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Several weeks later, when I visited Swan at home in New York, she said that speaking to audiences outside her field did not always come naturally: “Sometimes it means saying things like ‘taint’, and sometimes it means talking about erections and other things that don’t trip off my tongue easily.” What has driven her into the public arena is a conviction that the world might be sleepwalking into a fertility crisis. If her hypothesis is correct, we need to overhaul how we cook, eat, produce and package consumer goods, and rethink industrial processes.

Even if average sperm counts have fallen, the reasons why are still disputed by scientists. Some question whether we should worry about it at all. “I would not say with any certainty, of course, that we will be reduced to The Handmaid’s Tale,” Swan says, referring to Margaret Atwood’s novel imagining a world in which pollutants contribute to a reproductive calamity. But a dramatic increase in surrogacies and the use of assisted reproduction are omens for her. As she heads towards her tenth decade, she fears the time for warnings about what she terms “a threat to humanity” is running out.

Rudolph Wittenberg, Swan’s father, was the scion of a cultured Jewish family in Berlin and a writer, who used to read out chapters of his novels on the radio. In the early 1930s, he joined the anti-Nazi underground. One day, he sent the security guard out for cigarettes and used his broadcast to denounce Hitler. As he left the building, the guard came running after him. Wittenberg was terrified but the guard, who had not heard the broadcast, merely wanted to give him his fee. He later escaped to Prague and met a young American, Goldie Ray Polturak. She had been carrying messages for the resistance in her shoes.

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Swan’s parents fell in love and left Europe for the US in 1934. She told me this over glasses of filtered water in the kitchen of her roomy mid-century apartment in Manhattan. Ever the rationalist, she was wary of treating the tale’s cinematic elements as unalloyed fact, warning that neither she nor her younger sister had independently verified the details.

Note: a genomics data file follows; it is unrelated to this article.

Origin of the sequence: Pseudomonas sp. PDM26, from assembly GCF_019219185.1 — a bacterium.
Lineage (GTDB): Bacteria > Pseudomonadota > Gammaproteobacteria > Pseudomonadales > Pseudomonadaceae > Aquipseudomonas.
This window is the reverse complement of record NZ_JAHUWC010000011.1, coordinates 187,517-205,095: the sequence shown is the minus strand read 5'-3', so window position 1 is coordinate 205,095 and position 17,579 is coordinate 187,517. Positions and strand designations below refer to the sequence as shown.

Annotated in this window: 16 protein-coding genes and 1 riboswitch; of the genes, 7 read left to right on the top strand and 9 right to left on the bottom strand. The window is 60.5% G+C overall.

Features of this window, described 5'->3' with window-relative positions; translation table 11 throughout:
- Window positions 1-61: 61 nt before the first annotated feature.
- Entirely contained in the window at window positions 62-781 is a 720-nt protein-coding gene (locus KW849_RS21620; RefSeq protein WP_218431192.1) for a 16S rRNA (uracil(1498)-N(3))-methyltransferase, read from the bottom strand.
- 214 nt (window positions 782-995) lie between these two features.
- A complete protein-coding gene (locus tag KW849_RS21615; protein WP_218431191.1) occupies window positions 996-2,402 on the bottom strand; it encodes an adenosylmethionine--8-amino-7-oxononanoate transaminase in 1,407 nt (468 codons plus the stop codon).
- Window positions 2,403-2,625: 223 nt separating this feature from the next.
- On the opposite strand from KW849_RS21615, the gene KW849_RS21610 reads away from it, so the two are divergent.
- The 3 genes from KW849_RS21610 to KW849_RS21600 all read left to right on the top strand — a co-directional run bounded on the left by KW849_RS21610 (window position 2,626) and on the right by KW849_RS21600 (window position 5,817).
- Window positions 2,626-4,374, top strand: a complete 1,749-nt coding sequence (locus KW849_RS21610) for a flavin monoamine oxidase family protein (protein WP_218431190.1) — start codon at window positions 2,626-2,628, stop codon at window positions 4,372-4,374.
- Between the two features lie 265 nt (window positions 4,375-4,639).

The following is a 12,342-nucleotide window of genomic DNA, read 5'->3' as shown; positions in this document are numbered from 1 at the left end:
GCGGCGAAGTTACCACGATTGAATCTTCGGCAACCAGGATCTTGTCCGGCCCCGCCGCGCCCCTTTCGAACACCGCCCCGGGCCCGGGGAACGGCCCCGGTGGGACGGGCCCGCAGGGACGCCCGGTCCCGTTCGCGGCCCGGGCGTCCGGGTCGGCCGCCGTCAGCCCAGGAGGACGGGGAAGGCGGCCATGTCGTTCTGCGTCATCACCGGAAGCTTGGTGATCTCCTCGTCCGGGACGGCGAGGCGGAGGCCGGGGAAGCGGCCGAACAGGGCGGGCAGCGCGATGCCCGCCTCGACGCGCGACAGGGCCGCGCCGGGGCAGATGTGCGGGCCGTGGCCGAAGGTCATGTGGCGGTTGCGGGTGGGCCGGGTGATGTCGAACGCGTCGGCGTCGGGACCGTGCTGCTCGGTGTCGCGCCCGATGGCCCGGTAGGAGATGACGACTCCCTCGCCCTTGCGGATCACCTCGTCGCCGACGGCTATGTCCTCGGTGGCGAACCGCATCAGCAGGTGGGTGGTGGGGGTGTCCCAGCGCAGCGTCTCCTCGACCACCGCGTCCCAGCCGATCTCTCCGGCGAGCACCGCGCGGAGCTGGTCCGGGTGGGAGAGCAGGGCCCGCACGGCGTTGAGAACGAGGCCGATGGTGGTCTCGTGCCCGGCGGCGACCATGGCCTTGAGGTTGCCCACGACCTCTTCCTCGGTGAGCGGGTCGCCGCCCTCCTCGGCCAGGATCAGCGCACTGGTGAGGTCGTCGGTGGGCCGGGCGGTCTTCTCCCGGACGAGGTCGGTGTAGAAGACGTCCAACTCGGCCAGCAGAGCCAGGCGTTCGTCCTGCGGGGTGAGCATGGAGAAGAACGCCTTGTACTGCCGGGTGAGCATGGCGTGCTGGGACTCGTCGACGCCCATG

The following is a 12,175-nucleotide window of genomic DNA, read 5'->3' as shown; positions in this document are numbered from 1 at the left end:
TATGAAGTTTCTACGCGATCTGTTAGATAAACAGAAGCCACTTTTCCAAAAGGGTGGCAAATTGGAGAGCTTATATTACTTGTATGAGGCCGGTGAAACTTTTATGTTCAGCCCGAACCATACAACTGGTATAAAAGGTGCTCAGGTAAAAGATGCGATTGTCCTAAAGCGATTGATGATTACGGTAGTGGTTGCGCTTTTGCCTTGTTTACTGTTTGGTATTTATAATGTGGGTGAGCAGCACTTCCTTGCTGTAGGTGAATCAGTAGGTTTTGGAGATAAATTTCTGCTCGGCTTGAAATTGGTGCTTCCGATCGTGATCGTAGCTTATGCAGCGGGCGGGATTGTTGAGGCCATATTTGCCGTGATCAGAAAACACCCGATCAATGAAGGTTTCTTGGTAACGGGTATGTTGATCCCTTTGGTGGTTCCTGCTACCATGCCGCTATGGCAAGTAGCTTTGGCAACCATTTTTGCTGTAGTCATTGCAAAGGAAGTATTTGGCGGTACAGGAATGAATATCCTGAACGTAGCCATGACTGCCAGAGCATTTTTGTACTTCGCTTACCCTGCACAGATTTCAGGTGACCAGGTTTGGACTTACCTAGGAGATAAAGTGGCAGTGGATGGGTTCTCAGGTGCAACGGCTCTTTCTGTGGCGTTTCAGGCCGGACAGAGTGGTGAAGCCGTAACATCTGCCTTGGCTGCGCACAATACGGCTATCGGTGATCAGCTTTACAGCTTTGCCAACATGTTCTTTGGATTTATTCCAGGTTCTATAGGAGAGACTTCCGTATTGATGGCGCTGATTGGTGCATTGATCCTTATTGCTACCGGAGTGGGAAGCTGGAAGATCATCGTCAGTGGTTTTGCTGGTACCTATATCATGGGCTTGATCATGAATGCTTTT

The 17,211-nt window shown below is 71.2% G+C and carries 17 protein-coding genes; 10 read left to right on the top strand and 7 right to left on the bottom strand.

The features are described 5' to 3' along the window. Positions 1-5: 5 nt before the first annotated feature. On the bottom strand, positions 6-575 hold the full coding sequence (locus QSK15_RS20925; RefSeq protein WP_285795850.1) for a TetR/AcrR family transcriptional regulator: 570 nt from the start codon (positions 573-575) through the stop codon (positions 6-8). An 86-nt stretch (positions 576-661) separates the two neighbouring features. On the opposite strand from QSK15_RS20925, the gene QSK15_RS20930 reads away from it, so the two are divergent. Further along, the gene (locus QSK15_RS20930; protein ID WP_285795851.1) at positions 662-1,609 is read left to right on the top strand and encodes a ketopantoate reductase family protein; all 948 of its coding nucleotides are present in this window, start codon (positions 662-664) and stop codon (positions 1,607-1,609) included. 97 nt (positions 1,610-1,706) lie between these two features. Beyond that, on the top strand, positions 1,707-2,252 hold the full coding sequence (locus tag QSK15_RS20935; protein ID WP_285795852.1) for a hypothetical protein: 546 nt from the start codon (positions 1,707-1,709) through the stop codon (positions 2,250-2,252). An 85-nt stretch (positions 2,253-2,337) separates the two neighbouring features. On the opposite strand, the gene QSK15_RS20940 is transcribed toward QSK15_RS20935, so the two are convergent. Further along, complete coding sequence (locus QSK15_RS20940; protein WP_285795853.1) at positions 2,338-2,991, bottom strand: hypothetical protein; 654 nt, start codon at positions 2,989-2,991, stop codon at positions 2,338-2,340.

Born in Pennsylvania in 1936, Swan was painfully aware of the differences between herself and other children, both because of the family’s relative poverty, which eased only after her father qualified as a psychoanalyst, and her parents’ membership of the Communist party. “I was always living in some kind of shame about my upbringing,” she said. She has a clear memory of riding in a horse-drawn cart with her parents at a May Day parade and praying no one she knew would see her. Bright and independent, Swan used to play in a large cardboard box which, for reasons now obscure to her, she christened Juxey’s House, and which was her inviolable domain. She remembers repeating, both out loud and in her head: “I can do it by myself.”

She began her education at a public school for gifted children, where she thrived, and later studied maths with a minor in logic at New York’s City College, attracted by the “aesthetic beauty” of the discipline. At Columbia, where she undertook a master’s degree, she worked with the distinguished Polish biostatistician Agnes Berger, one of the few women then practising in the field. Swan arrived at the University of California at Berkeley’s statistics department aged 24, armed only with a letter of introduction from Berger to its head, a fellow Pole, Jerzy Neyman. “He was a very great man, and I don’t use that term lightly. He was the father of statistics.”